What is “Christian nationalism?” And why is it bad? Christian nationalism isn’t a new thing in the history of the world. It is an ideology and mindset that has existed in one form or another since the days of Roman Emperor, Constantine the Great. But it has recently made a strong resurgence in America over the last few decades, and has become all the more prominent under the presidency of Donald Trump.
In today’s podcast, I sit down with my guest Mike Schwiebert to discuss the issue of Christian nationalism in America. We talk about this topic ultimately in light of the recent “Jericho March” rally that took place in Washington, DC a couple weeks ago.
At this march, tens of thousands of Christians marched on Washington, alluding to the Biblical narrative about how the Israelites marched around Jericho for 7 days before conquering the city. During the Jericho March on Washington, many prominent conservative Christian voices spoke at length about the need to take the country back for God and to prevent demonic forces from stealing the election from God’s anointed President, Donald Trump.
The march featured conservative Christian voices and personalities such as Eric Metaxas, retired Lt. General Michael Flynn, the “My Pillow” CEO Mike Lindell, Roman Catholic Archbishop Carlo Maria Vigano, Jonathan Cahn, Cindy Jacobs, and many others.
Mike and I talk in length about the problematic lense that Christian nationalism in America operates through, and how it ultimately manifest itself. We also discuss the dangers it poses to the church at large, and the implications that it has in our witness for the gospel of Jesus Christ.
Talking Points From Today’s Podcast
- Beth Moore recently tweeted “I do not believe these are days for mincing words. I’m 63 1/2 years old & I have never seen anything in these United States of America I found more astonishingly seductive & dangerous to the saints of God than Trumpism. This Christian nationalism is not of God. Move back from it.”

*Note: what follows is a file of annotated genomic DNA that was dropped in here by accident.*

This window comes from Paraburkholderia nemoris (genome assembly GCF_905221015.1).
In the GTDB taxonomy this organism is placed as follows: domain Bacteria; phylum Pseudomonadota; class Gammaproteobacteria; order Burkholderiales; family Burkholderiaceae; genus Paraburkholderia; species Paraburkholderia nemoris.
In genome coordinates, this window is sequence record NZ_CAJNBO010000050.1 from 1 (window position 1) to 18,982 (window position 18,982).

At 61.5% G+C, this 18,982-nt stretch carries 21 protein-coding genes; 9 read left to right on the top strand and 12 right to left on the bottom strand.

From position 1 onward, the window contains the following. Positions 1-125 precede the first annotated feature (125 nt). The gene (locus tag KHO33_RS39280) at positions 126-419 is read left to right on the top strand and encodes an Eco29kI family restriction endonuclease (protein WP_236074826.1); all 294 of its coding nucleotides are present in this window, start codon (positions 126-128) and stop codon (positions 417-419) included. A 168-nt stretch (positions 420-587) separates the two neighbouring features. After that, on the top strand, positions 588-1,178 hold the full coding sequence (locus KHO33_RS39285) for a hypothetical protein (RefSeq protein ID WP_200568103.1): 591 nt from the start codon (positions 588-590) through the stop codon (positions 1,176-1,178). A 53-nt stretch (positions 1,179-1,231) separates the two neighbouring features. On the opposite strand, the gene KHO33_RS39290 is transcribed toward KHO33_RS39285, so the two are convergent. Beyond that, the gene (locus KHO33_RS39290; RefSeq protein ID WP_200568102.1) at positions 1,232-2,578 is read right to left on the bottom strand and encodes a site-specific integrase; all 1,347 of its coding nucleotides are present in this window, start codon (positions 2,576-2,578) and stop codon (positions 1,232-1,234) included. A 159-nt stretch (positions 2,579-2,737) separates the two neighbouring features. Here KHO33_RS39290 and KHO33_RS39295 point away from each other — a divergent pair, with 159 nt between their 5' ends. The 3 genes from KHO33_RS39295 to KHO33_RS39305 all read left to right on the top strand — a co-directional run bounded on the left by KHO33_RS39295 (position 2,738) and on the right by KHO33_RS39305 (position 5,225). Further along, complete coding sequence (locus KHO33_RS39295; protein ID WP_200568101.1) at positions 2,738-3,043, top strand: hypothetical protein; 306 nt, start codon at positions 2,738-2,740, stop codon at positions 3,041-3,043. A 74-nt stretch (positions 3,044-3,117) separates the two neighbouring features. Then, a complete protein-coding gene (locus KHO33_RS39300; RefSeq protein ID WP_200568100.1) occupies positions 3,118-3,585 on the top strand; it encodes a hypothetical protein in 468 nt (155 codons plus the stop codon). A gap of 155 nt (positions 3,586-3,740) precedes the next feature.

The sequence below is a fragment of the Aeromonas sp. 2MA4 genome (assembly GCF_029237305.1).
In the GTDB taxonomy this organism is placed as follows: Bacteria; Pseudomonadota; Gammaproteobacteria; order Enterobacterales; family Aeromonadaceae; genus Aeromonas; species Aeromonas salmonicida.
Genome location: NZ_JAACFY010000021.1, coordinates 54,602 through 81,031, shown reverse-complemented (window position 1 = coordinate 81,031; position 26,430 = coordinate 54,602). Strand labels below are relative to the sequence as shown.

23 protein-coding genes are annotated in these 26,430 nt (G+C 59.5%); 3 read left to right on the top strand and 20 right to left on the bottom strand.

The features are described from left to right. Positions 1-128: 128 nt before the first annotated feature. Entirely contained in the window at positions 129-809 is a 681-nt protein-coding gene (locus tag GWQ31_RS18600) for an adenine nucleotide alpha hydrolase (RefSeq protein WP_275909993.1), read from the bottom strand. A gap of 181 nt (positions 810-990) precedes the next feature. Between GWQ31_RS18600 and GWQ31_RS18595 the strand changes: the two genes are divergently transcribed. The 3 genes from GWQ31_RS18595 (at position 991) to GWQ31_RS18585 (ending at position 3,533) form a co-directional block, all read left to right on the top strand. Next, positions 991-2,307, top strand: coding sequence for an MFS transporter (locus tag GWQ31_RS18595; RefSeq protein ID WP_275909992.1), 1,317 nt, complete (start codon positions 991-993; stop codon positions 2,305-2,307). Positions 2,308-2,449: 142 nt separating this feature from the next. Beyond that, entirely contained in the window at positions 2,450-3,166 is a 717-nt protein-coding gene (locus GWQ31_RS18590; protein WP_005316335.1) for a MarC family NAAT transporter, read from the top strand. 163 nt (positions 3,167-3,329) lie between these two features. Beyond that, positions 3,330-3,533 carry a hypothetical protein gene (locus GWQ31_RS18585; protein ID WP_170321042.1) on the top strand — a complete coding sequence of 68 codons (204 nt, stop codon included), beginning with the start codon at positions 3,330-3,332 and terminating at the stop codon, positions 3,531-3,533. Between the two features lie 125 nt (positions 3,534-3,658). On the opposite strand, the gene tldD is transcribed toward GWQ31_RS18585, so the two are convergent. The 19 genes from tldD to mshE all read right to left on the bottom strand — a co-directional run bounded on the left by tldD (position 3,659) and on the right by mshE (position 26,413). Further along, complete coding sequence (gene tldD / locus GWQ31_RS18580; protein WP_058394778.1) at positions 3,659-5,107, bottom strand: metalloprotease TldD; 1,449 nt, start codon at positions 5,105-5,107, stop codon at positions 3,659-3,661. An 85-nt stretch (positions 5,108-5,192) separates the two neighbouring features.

- In response to this, Dr. James White responded “OK, just what is this new phrase, “Christian nationalism” all of a sudden?”
- So which is it? Is Christian nationalism one of the greatest dangerous to the church? Or is it something that doesn’t even exist? In today’s podcast, I am sitting down with Mike Schwiebert to discuss the issue of Christian nationalism.
- This discussion has been brought to the forefront because of the recent demonstration in Washington DC in which there was a “Jericho march” where a large group of Christians got together to attempt to manufacture a miracle on behalf of Donald Trump for the election.
- Rod Dreher response to Jericho March: https://www.theamericanconservative.com/dreher/what-i-saw-at-the-jericho-march/
- Christian nationalism rises above mere patriotism. Nationalism is the belief that one’s country is superior to most, if not all other countries.
- Christian Nationalism is the belief that God has called Christians to create a Christian Nation.
- Christian nationalism is a sense of identity that one’s nation has been chosen by God for a special unique purpose, and that Christians must support certain political actors, policies, and parties in order to carry out those divine purposes. Otherwise, one might find themselves opposed to God’s ultimate agenda, and will be unable to keep back the dark Satanic forces that want to take the country (and the world) over. Thus we have to “fight for the soul of America” and “turn our nation back to God.”
- This goes beyond simply living in a society where one tries to persuade others of certain policies based on certain values, or to simply evangelize your neighbors on the teachings of Jesus and its implications for broader society.
- Christian nationalism is built on the idea that America is a “Christian nation.” As manifested in America, Christian nationalism sees the founding of our nation as being overtly based on”Judeo Christian Values,” with the founding fathers largely being devoted Christians, instead of Deists full of Enlightenment values, mixed with some Christian perspectives and ideas. You largely hear ideas like this propagated by the likes of David Barton.